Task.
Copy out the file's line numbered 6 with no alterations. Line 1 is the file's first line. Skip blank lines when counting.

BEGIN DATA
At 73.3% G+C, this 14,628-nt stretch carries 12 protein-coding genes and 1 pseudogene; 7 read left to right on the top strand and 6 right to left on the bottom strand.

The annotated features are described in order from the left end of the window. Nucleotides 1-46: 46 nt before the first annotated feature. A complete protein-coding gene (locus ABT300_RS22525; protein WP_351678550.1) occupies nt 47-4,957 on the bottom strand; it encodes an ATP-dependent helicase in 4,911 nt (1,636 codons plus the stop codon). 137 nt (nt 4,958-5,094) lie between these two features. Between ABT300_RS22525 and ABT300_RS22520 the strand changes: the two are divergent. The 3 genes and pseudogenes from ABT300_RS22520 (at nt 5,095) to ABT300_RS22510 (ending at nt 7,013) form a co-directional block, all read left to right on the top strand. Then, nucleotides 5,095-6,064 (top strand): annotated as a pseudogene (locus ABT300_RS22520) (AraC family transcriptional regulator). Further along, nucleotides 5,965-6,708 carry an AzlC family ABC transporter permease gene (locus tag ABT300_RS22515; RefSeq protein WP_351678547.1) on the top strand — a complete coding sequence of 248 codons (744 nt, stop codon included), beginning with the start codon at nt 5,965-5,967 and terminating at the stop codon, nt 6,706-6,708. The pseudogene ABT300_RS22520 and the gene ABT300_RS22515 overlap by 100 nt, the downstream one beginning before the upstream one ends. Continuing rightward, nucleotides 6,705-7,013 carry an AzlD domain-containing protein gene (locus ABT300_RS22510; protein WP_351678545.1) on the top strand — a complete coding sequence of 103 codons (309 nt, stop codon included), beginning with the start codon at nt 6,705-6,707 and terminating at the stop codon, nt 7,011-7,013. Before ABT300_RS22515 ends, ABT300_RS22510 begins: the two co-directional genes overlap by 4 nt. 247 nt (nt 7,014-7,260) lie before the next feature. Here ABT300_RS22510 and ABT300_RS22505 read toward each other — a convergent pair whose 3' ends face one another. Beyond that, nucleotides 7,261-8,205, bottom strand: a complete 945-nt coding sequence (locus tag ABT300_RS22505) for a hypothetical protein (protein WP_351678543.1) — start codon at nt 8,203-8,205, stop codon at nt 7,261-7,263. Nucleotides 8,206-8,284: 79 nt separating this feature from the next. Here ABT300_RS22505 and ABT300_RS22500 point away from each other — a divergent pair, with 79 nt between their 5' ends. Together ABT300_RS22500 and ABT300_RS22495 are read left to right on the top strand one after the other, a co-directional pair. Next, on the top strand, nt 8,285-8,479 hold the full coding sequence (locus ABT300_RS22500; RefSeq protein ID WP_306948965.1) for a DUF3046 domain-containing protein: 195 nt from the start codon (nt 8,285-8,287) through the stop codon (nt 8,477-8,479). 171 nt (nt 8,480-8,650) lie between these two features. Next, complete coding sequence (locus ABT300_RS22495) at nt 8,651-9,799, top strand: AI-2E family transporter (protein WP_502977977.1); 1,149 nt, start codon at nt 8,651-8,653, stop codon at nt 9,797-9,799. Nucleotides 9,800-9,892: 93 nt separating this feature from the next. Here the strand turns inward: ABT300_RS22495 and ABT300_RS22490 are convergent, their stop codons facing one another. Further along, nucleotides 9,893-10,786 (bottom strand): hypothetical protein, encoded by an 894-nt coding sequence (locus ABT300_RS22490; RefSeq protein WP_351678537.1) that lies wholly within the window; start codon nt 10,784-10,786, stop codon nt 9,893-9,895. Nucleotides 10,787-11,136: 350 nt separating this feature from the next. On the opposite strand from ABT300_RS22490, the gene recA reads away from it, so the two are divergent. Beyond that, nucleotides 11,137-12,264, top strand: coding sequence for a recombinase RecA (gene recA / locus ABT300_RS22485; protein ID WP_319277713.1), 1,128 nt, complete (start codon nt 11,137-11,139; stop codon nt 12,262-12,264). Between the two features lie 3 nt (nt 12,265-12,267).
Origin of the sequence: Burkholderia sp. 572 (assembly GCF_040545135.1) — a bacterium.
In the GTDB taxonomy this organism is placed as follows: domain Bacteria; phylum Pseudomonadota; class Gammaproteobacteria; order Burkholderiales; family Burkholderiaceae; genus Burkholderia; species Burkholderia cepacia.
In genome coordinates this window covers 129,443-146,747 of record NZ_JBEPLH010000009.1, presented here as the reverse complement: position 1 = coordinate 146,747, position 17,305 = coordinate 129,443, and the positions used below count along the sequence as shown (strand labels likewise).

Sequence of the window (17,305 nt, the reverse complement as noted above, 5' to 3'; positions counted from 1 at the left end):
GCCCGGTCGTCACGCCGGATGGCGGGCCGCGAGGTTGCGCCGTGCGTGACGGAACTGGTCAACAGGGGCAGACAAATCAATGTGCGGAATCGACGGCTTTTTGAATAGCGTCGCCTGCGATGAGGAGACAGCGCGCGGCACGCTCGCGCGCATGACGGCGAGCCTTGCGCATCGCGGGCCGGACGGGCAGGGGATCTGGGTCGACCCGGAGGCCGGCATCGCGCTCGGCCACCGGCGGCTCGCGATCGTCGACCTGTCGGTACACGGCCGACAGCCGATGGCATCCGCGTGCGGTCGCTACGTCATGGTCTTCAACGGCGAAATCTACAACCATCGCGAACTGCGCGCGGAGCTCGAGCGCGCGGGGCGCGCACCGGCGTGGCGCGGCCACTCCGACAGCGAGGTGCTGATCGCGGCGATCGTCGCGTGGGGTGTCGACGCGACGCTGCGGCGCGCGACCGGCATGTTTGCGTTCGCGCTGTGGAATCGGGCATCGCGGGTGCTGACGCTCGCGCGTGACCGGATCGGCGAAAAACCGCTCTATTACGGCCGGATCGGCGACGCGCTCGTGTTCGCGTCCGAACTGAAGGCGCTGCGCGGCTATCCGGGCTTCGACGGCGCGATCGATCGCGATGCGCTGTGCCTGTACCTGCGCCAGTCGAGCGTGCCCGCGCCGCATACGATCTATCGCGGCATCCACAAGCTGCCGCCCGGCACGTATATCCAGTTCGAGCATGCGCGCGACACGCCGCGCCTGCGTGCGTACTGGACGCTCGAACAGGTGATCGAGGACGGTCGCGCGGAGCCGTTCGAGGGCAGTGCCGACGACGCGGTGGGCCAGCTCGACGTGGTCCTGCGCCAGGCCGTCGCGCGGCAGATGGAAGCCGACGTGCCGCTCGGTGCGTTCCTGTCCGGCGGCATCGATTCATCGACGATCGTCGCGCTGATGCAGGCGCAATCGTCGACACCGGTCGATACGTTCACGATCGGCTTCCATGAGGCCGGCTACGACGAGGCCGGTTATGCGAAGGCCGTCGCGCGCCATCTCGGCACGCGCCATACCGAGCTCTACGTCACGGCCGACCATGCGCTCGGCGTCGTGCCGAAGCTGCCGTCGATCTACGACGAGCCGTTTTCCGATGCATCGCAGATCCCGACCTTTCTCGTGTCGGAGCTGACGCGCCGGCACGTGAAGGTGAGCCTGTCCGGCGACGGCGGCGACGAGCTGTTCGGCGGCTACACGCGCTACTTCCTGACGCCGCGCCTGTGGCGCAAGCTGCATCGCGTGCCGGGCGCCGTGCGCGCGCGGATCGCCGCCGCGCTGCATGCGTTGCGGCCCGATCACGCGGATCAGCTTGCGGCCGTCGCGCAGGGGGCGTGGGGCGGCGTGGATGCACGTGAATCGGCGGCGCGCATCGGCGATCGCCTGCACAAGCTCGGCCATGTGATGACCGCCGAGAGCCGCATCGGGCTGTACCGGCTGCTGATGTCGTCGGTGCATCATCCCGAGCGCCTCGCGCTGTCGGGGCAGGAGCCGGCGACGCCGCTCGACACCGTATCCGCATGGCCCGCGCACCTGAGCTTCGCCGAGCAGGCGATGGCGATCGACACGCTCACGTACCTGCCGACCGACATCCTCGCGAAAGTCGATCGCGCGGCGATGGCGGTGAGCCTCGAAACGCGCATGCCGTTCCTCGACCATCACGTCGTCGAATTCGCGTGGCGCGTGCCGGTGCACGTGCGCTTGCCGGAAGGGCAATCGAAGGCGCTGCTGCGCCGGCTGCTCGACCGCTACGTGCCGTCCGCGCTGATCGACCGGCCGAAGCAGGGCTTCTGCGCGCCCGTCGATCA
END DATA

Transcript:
Sequence of the window (17,305 nt, the reverse complement as noted above, 5' to 3'; positions counted from 1 at the left end):